We were lucky enough to visit a Dominican family during our visit to the country and found very pretty, immaculately clean if basic, rural houses. All the houses are painted in pretty pastel colours - usually pink & green. There was one main room with areas sectioned off for bedrooms. Quite alot of land surrounded the house and on this was a water-pump, a goat-shed, and a separate shack for cooking on an open fire. This family also had an outhouse which I believe is a rarity in this area. They do have electricity, but it is "borrowed" by a homemade link to the main lines. The family told of many people who had been electrocuted trying to "borrow" electricity. They cooked goat stew in a large wok-type pan on the fire in the little building at the back while we drank sweet, black coffee in the sunshine.
a caribbean island with lots coconut trees. so, u should try iced coconut water with a straw. just sit by the pool, or by the beach and have a tasty sip...
very refreshing with all that caribean heat!
like in all south american countries music is the everywhere. several tipes of music, like merengue, salsa, and so on.
and yes, being a music lover i brought a couple of records, and at home KAZAA site made me download the best artists that they had pointed me during my stay. wonderfull caribean sound.
I was in Dominican Republic on a mission trip and when laying block the dominican men would come and take your tool and start doing your job and in their culture the woman do not work. So do not be upset with it just take a break and go back to working again in a little bit.
This photo was taken in Higuey, the major city in La Altagracia Province. This is a local market. As you can see in the photo, it's neither clean nor "organized". For Europeans it looked like a great mess but actually that is the way of living. The smell is kind of "strange" for outsiders, since there isn’t a sewer system.
Well, I ran into this "nice" shop in Higuey, the capital city of La Altagracia Province. Apparently this is the place to buy “fresh” meat. I guess you can imagine how it feels to see meat hanging the whole day in the street in a hot weather like the Caribbean one, ... yep, no further explanations needed I think.
The Dominican Republic's currency is the Dominican Peso.
If you're travelling to some touristy spot or resort you may pay almost everything in dollars (USA). Usually they have the prices marked for both currencies.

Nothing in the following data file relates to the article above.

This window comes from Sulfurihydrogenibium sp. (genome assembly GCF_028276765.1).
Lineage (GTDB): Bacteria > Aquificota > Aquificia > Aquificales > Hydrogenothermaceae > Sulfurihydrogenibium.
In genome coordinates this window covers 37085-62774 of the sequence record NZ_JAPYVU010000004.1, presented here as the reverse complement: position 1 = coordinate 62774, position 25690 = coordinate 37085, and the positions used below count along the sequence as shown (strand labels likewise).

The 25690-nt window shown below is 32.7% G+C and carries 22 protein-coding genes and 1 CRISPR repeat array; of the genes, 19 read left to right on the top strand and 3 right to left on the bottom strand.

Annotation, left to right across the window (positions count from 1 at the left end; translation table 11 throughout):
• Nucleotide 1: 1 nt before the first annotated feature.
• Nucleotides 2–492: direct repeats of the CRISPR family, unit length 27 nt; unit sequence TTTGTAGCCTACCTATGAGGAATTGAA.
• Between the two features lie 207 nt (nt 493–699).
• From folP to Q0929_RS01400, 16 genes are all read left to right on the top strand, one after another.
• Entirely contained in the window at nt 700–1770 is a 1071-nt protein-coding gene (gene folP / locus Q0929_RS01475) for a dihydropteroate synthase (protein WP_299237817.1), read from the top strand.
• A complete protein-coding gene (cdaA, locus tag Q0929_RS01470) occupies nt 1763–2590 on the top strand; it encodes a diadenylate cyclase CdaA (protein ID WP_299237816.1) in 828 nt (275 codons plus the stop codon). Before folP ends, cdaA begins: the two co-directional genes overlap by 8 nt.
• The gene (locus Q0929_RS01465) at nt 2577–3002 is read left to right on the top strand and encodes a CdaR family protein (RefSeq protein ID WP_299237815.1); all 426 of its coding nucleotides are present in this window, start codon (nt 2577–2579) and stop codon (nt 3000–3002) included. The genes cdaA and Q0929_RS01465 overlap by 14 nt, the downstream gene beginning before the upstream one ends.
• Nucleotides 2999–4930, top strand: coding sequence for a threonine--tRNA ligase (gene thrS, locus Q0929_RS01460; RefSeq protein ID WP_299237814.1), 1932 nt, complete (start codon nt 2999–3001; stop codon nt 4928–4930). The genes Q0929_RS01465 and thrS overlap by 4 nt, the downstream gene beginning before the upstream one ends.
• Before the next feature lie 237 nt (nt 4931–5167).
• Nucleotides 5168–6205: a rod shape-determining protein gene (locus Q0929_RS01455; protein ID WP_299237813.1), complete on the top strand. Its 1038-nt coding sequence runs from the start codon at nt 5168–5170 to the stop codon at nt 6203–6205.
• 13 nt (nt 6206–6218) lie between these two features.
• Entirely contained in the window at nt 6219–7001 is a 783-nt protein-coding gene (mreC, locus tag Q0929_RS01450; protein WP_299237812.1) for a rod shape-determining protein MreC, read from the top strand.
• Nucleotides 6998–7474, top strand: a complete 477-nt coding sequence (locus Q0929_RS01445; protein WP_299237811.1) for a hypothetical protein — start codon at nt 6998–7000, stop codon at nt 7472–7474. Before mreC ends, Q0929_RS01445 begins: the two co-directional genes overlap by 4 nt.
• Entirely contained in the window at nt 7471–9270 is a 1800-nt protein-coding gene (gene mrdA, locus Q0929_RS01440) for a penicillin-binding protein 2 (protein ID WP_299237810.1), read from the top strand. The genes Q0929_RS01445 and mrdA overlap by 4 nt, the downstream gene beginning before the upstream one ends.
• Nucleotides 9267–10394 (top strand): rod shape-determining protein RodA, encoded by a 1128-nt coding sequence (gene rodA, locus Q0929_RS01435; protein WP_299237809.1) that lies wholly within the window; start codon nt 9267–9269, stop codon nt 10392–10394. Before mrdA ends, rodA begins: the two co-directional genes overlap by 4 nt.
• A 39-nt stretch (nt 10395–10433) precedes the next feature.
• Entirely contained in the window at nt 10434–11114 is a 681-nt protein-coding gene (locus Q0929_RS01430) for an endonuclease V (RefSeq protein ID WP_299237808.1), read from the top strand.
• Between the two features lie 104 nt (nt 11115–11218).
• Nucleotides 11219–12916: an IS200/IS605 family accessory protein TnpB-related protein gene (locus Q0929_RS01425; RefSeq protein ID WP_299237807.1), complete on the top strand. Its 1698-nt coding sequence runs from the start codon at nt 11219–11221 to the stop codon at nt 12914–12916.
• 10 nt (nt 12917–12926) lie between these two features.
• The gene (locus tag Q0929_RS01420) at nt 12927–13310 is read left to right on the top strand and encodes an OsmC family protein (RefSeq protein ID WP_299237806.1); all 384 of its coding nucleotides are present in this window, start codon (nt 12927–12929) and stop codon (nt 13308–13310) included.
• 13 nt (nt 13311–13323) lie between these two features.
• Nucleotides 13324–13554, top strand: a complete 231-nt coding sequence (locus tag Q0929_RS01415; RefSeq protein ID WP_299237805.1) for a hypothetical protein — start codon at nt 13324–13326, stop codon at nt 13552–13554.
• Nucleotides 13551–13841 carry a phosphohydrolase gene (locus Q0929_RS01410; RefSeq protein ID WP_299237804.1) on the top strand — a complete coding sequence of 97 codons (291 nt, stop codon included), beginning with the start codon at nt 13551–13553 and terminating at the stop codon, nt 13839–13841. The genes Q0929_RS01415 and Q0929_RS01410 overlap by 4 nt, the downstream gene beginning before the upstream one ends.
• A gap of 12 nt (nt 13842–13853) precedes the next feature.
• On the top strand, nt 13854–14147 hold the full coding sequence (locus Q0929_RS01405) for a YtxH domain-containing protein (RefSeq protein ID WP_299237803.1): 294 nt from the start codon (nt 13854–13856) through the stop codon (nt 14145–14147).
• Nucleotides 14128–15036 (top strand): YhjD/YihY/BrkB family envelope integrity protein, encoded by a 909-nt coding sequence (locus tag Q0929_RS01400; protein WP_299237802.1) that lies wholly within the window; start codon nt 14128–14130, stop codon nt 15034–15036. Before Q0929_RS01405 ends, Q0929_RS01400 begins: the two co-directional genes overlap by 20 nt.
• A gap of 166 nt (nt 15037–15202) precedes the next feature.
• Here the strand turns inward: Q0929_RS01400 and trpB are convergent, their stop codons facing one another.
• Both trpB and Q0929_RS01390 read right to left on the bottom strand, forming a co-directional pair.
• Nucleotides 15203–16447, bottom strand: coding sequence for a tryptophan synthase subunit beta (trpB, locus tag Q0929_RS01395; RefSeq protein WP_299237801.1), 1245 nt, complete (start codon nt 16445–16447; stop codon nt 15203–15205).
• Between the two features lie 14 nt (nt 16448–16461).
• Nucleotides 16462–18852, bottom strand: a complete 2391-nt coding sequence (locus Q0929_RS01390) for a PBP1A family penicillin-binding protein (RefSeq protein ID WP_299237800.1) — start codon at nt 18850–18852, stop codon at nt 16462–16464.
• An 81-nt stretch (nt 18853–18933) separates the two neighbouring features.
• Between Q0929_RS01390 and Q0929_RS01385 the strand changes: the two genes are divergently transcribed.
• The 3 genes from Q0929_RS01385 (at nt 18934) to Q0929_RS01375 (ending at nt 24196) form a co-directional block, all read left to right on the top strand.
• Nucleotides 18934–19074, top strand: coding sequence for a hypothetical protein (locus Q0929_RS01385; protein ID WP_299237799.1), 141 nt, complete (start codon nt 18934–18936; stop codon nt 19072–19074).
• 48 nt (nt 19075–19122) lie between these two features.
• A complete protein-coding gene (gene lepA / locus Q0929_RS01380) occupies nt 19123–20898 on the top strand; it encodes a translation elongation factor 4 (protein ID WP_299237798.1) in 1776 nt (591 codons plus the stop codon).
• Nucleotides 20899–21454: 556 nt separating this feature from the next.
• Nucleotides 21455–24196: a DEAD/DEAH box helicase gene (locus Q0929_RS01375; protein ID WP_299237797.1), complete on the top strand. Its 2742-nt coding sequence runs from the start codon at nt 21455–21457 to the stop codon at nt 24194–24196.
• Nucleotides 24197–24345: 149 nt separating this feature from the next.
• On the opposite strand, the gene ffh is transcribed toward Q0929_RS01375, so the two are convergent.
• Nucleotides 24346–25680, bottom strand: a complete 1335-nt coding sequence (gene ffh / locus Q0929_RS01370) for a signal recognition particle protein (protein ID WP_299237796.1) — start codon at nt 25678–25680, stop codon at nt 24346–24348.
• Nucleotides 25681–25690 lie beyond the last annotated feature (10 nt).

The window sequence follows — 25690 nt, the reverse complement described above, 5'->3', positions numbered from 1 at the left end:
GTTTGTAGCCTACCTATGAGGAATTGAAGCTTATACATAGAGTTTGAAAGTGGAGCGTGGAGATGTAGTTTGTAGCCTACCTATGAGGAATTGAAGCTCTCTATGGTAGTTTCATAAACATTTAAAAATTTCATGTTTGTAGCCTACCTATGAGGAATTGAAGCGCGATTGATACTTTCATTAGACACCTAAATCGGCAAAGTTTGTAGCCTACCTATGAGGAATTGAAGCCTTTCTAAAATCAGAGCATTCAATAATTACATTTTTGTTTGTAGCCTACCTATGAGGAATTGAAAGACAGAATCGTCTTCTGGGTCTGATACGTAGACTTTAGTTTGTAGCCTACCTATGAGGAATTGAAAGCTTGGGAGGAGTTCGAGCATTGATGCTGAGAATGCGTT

When I visited DR (year 2000), in Europe each country still had its own money. As there is a "Spanish tradition" to this country and lots of Spanish tourists, they also market the prices in pesetas (Spain's currency at the time). Right now in Europe the currency is the Euro. I guess prices will also be marked for Euros, and it may as well be possible that they accept Euros.
Dominicans are Roman Catholic. Dominican Republic was colonized by Spanish conquerors that brought their religion to the island. Nowadays a major part of the island population is Roman Catholic. In this island you can find one of the major catholic religion basilicas - it is situated in Higuey, the capital city of La Altagracia Province.
While travelling around we visited a local school. Children were all very polite and gave us a great welcome.
As you may see in the photo, they all wear a school uniform. It is somewhat funny to see that in such a "Caribbean" laid back place. In a country that is so poor, where streets may impress you since they don’t have basic hygienic rules or equipment, where everybody is joyful and seems to be always partying, where children play bare feet in the street ... and suddenly you enter a classroom and they are all so "immaculately dressed up". It was nice to see.
Stayed here for annual holiday in October 2001. First time in carribean and definately not the last....more
Myself and my girlfriend spent 7 miserable days here. We pads for reserve rooms , top of the line...more
I stayed here on a recent business trip in the Zona Colonial in Santo Domingo. This 6 room hotel...more